The San Francisco Law Library
, the first in the state, is at risk of being closed due to lack of funding. If this can happen in literate, progressive San Francisco to an institution that is 140 years old, it can happen anywhere in the State of California. Are your alarm bells ringing? There is a pattern here, as the resources that we depend on for our democratic way of life--the free flow of information, educational institutions and quality journalism are receiving diminishing support. Just go to the internet, we're advised.
In addition to doing personal and organizational research, I have frequently referred members of California Lawyers for the Arts to the law library to find the answers to their inquiries about legal issues. To cite one extraordinary example, I encouraged the late Jo Hanson, an artist who was concerned with a tax audit, to go to our public law library in order to research relevant tax regulations and rulings. She used her findings to write a unique book, which was sold nationally, to help artists prevent and prepare for IRS audits.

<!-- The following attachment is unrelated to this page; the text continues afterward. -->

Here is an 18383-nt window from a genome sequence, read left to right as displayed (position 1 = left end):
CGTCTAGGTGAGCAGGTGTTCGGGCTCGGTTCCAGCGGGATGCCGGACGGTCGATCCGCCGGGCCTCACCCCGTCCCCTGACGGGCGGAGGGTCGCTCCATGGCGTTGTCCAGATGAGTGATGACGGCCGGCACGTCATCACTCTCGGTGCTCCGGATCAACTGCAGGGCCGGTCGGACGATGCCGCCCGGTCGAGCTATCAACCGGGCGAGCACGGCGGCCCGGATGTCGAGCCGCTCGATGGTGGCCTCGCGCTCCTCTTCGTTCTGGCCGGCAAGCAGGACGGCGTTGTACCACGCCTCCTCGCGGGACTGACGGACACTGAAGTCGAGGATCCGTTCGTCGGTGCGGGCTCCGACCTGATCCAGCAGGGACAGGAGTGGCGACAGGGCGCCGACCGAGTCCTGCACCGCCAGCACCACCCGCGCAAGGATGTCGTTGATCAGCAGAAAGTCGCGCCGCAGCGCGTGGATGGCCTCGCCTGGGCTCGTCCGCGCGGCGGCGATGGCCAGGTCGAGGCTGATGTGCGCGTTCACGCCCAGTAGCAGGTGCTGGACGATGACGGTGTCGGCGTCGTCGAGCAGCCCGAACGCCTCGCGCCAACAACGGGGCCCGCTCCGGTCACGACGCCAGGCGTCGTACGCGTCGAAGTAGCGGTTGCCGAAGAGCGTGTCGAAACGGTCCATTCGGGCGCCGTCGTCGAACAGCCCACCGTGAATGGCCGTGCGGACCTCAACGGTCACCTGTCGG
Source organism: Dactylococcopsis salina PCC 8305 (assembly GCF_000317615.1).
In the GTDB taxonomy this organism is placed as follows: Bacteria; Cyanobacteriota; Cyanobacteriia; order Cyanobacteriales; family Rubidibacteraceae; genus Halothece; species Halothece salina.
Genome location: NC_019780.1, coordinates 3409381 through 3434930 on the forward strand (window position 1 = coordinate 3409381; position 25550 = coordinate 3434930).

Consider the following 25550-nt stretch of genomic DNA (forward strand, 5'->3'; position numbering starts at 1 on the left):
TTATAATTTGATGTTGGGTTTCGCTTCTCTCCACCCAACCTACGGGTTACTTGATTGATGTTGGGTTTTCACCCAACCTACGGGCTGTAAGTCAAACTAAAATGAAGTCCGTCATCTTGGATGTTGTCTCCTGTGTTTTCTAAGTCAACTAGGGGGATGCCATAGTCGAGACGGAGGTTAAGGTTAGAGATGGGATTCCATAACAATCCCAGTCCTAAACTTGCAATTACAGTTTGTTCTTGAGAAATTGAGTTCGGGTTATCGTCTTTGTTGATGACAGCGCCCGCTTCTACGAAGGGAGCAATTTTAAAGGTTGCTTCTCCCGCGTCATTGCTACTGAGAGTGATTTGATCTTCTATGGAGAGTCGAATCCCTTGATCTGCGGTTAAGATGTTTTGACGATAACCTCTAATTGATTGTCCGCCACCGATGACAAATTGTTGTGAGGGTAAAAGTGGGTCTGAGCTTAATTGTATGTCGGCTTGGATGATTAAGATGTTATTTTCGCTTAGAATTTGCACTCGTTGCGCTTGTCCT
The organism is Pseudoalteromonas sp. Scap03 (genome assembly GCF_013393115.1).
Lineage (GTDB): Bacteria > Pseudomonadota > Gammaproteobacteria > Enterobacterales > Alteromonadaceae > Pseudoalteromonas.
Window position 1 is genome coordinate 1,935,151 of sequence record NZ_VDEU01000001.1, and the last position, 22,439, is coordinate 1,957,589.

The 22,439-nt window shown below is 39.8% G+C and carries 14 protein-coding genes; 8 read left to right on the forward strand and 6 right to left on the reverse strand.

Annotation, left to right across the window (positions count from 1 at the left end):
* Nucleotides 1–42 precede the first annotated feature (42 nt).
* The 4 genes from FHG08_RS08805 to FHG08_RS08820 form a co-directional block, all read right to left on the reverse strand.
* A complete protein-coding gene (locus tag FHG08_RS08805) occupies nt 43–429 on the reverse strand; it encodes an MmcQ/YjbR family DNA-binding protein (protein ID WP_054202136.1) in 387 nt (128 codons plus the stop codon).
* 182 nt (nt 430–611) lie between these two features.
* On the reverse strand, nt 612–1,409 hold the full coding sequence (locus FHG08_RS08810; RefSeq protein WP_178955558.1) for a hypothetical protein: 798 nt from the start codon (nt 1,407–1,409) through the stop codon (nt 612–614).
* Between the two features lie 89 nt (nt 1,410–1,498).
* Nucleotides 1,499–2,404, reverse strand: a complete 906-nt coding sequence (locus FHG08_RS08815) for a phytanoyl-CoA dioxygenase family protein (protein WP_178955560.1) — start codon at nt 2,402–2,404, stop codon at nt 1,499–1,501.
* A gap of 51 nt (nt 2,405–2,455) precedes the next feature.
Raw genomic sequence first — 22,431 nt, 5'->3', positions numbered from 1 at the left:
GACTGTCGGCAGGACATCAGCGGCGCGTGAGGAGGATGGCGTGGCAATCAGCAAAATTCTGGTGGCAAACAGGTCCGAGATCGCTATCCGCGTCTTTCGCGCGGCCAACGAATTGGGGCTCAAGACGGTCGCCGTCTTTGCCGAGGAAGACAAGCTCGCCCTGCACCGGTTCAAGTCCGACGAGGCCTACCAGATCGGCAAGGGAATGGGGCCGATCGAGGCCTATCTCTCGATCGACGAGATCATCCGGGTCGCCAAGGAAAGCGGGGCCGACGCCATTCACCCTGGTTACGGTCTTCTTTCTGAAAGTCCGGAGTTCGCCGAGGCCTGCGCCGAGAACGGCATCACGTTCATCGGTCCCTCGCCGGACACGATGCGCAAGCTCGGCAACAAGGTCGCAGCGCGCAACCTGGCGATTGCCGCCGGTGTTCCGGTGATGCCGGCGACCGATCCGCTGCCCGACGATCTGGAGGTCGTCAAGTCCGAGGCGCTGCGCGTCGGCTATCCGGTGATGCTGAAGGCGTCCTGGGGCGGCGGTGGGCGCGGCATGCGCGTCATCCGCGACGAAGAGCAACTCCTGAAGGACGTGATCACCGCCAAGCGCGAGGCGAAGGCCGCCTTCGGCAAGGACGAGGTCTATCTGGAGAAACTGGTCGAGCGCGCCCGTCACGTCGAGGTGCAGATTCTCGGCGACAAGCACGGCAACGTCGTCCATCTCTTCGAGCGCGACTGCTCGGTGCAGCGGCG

Many solo practitioners, small law firms and non-profit legal services organizations like CLA depend on our public law library to maintain updated reference materials and subscription services that we cannot afford. The resources that are otherwise available on the internet are scarcely comparable. Furthermore, you cannot do the kind of in-depth reading and research which is needed to resolve complicated questions through internet browsing. Authenticity of randomly linked sources is often unverifiable.
CLA's board of directors voted a resolution in support of adequate financing for the San Francisco Law Library at our last meeting on June 2. If you are concerned, please write to members of the San Francisco Mayor and the Board of Supervisors to ask for their support for adequate funding for the library. It's a democratic cause.
Alma Robinson, Executive Director
California Lawyers for the Arts